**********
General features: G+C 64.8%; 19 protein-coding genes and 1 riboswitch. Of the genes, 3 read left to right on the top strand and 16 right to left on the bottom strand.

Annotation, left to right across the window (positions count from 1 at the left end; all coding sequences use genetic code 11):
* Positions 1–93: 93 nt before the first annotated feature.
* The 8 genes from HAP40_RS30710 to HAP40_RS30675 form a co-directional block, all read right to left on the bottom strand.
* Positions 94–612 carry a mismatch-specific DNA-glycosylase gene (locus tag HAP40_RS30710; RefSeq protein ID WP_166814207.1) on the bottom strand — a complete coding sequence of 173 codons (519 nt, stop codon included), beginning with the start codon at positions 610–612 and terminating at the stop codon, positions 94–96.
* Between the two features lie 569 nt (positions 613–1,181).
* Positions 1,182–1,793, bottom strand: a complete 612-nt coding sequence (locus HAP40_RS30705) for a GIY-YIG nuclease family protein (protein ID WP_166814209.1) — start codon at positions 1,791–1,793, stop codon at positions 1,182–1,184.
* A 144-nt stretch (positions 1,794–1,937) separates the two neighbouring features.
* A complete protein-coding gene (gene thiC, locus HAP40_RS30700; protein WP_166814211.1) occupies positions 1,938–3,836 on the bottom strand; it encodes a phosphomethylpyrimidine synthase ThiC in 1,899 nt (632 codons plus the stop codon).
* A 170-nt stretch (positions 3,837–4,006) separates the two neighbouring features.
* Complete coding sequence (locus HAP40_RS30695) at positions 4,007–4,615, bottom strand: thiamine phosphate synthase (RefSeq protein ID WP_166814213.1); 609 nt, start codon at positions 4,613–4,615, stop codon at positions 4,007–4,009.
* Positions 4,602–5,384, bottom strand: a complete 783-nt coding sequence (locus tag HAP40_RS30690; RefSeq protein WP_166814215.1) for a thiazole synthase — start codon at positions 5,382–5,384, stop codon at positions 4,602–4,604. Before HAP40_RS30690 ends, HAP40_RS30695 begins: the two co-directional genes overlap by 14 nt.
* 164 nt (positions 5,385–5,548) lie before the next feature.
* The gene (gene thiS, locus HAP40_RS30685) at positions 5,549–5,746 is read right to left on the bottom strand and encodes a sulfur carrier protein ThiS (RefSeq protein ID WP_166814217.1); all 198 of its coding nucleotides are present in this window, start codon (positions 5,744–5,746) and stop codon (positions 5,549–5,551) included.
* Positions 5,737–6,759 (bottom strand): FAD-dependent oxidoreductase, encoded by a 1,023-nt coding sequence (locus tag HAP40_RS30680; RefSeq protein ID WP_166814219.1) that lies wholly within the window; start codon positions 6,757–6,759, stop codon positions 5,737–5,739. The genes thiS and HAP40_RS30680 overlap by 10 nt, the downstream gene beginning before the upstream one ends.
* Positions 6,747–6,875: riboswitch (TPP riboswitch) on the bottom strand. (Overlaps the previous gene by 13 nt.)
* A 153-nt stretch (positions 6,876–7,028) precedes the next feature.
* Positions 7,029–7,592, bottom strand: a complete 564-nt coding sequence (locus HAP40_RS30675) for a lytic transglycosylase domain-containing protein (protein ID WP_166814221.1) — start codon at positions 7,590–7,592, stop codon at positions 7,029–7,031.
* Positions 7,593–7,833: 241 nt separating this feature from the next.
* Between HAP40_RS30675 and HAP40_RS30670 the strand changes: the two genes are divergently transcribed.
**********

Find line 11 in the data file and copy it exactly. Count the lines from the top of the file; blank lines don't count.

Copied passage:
* Complete coding sequence (locus HAP40_RS30695) at positions 4,007–4,615, bottom strand: thiamine phosphate synthase (RefSeq protein ID WP_166814213.1); 609 nt, start codon at positions 4,613–4,615, stop codon at positions 4,007–4,009.